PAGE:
Florida child welfare case law bonus post!

The Florida Supreme Court issued a child welfare opinion, so it seemed like a good time to do a case law review. Here we go…

What guardians ad litem don’t do

The Florida Supreme Court addressed the issue of whether the appointment of a guardian ad litem on a dependency case tolled the statute of limitation on a civil suit based on injury to the child.  The answer: no, because guardians ad litem have no authority to file civil suits.

Twin children were (allegedly) injured at the hands of the biological mother while she was under the care of developmental disability support services. The children entered foster care and were eventually placed in a permanent guardianship with their grandparents. When the grandparents learned of the injuries, three years after being appointed permanent guardians, they filed suit against the agencies involved. The agencies moved to dismiss the suit as barred by the four-year statute of limitations.

The Florida Supreme Court held that, because a dependency guardian ad litem has no authority to file a separate lawsuit on behalf of a child, the four-year limitations period for filing a suit was tolled until the child’s grandparents were appointed as permanent guardians. D.H. v. Adept Cmty. Services, Inc., SC17-829, 2018 WL 5660595 (Fla. Nov. 1, 2018). 

For all you Latin lovers, the term “ad litem” translates to “for the suit.” Litem is the accusative singular of the word lis, which is a feminine third declension noun that means lawsuit, quarrel, or strife. It is the root of the English words litigate, litigation, litigious, you get the point.  It is the actual word in the legal phrase lis pendens, which means “suit pending.” If you’re appointed to multiple lawsuits for the same person/child and want to be grammatically snobbish, you could call yourself the guardian ad lites. I wouldn’t.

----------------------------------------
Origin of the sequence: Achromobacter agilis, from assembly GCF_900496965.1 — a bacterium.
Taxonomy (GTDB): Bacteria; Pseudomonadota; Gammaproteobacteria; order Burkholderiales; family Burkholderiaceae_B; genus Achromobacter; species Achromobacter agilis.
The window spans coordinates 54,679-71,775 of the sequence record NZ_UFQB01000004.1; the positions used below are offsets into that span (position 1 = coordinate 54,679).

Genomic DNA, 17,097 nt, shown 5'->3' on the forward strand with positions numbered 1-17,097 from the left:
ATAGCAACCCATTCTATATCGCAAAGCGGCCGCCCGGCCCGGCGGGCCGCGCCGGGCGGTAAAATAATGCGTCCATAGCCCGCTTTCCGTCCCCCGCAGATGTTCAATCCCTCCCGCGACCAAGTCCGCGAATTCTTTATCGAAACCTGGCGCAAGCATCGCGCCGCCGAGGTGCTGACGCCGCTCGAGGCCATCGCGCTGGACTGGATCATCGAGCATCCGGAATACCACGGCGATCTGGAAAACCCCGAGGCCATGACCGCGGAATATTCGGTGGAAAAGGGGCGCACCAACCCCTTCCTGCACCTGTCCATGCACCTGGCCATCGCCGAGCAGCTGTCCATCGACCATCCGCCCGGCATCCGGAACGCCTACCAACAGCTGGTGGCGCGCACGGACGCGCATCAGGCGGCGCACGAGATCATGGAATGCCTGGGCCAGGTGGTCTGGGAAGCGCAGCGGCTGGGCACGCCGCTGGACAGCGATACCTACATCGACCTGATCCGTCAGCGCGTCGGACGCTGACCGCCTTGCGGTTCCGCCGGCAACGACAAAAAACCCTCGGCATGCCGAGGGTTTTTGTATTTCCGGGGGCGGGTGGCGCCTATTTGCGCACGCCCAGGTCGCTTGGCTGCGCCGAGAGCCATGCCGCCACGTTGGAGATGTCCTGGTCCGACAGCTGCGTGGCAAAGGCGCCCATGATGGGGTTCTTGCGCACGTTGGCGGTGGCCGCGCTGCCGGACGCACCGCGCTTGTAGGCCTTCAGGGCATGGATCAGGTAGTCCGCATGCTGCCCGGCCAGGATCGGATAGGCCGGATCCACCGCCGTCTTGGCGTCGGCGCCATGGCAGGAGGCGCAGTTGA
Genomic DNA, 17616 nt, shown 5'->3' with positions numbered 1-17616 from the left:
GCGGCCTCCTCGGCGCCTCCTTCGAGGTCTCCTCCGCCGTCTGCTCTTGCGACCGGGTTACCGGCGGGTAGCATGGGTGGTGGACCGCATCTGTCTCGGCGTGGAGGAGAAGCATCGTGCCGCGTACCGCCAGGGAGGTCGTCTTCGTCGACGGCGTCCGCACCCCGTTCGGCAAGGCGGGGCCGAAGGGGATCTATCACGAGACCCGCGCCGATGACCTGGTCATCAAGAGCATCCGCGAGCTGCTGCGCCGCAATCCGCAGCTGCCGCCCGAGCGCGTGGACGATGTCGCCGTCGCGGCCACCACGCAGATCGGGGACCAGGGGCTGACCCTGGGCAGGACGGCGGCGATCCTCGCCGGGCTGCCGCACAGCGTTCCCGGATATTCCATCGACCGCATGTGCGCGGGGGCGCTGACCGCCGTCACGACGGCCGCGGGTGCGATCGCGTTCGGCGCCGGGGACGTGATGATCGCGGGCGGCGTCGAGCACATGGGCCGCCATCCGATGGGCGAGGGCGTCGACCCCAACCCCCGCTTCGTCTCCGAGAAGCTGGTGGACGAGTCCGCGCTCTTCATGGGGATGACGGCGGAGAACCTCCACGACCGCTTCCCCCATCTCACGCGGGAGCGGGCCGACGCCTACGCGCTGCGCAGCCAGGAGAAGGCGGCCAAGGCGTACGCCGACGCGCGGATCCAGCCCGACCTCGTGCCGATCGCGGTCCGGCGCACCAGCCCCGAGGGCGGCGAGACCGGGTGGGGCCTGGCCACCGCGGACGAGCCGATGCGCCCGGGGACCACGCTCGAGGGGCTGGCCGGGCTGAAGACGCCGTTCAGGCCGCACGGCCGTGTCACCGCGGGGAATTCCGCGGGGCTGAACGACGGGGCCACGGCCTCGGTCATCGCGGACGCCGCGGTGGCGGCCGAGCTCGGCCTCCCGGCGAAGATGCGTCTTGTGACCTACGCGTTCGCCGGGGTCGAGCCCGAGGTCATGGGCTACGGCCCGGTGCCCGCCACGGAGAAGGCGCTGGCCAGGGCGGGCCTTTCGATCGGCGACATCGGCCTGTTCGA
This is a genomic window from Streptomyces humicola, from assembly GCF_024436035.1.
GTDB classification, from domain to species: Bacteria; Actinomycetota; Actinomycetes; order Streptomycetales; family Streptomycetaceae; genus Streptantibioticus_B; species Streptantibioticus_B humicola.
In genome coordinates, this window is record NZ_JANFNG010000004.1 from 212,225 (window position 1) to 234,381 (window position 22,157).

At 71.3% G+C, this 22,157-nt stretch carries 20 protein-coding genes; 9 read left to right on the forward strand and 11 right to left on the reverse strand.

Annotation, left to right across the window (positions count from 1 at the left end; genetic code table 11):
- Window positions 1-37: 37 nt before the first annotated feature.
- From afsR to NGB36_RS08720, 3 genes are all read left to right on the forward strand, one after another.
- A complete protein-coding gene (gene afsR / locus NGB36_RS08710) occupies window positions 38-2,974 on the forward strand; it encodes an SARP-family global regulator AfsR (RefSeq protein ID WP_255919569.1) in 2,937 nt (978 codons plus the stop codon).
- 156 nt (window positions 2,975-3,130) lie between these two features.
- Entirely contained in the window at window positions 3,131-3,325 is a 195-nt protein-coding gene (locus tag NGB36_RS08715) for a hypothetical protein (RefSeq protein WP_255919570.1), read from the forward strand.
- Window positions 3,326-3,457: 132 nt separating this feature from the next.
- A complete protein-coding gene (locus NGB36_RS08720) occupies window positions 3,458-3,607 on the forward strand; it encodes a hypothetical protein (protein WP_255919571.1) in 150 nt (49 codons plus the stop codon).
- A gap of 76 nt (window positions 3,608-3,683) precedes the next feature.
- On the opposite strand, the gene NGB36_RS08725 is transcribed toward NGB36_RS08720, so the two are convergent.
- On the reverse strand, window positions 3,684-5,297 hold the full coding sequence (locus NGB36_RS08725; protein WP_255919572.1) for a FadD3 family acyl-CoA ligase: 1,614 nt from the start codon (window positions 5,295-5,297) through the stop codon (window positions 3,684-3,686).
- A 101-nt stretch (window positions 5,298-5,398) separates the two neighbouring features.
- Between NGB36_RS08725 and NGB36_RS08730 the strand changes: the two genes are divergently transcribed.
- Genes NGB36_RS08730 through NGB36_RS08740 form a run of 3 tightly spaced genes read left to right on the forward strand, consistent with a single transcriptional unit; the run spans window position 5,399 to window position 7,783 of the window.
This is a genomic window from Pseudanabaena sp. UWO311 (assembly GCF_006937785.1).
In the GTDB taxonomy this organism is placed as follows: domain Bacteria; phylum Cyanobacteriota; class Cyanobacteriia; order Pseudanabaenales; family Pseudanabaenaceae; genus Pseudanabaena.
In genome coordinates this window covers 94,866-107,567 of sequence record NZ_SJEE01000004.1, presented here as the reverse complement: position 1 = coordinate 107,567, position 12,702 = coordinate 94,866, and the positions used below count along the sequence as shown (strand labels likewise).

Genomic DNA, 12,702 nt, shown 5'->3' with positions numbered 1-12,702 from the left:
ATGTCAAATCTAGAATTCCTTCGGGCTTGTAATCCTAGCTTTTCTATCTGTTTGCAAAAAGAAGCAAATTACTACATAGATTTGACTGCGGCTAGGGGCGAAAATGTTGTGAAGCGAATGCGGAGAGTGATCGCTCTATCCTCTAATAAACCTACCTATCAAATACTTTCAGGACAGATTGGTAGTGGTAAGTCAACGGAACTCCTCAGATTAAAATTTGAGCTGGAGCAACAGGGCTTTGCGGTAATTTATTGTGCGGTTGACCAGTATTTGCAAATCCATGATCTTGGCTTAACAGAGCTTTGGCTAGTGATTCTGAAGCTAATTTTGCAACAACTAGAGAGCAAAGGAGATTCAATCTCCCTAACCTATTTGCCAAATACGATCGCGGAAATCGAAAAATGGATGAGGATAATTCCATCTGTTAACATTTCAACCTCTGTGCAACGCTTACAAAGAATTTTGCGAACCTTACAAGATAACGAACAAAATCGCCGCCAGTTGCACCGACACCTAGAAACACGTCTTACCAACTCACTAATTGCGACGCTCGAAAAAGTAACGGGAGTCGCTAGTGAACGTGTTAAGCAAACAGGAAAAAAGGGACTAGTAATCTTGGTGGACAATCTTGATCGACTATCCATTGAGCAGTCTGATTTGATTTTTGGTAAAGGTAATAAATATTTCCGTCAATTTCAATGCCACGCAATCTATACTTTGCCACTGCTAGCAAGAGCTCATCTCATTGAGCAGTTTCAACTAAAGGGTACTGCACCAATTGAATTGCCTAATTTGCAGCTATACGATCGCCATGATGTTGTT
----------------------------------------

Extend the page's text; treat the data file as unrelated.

Singular Plural
Nom. lis lites
Gen. litis litum
Dat. liti litibus
Acc. litem lites
Voc. lis lites
Abl. lite litibus

Te gratissimum.

What guardians ad litem do do

Apparently they prevent DCF from falling on swords. The Fifth District affirmed the TPR of parents despite DCF’s concession of error. The GAL Program argued the TPR for material breach of the case plan was proper. The Fifth held that the trial court properly considered a father’s lack of efforts on a previous case plan when determining whether he was likely to comply with the latest one. W.D. v. Dep’t of Children & Families, 5D18-2241, 2018 WL 5603041  (Fla. 5th DCA Oct. 5, 2018). 

Count to six

The statute is really clear on this one: cases stay open for at least six months of supervision after reunification. The Fifth District reversed a TOS order that was entered two months after reunification. Dep’t of Children & Families v. J.F., 5D18-3091, 2018 WL 5729086 (Fla. 5th DCA Nov. 2, 2018).

A move towards substantive compliance

The district courts are not very consistent on the question of what constitutes substantial compliance. The Fourth District affirmed the TPR of a mother who argued that she had remedied the circumstances that brought the case in by finding appropriate housing. The operative holding is that “[m]ere completion of services is not equivalent to substantial compliance with a case plan.” A bit of explanatory dicta expands that: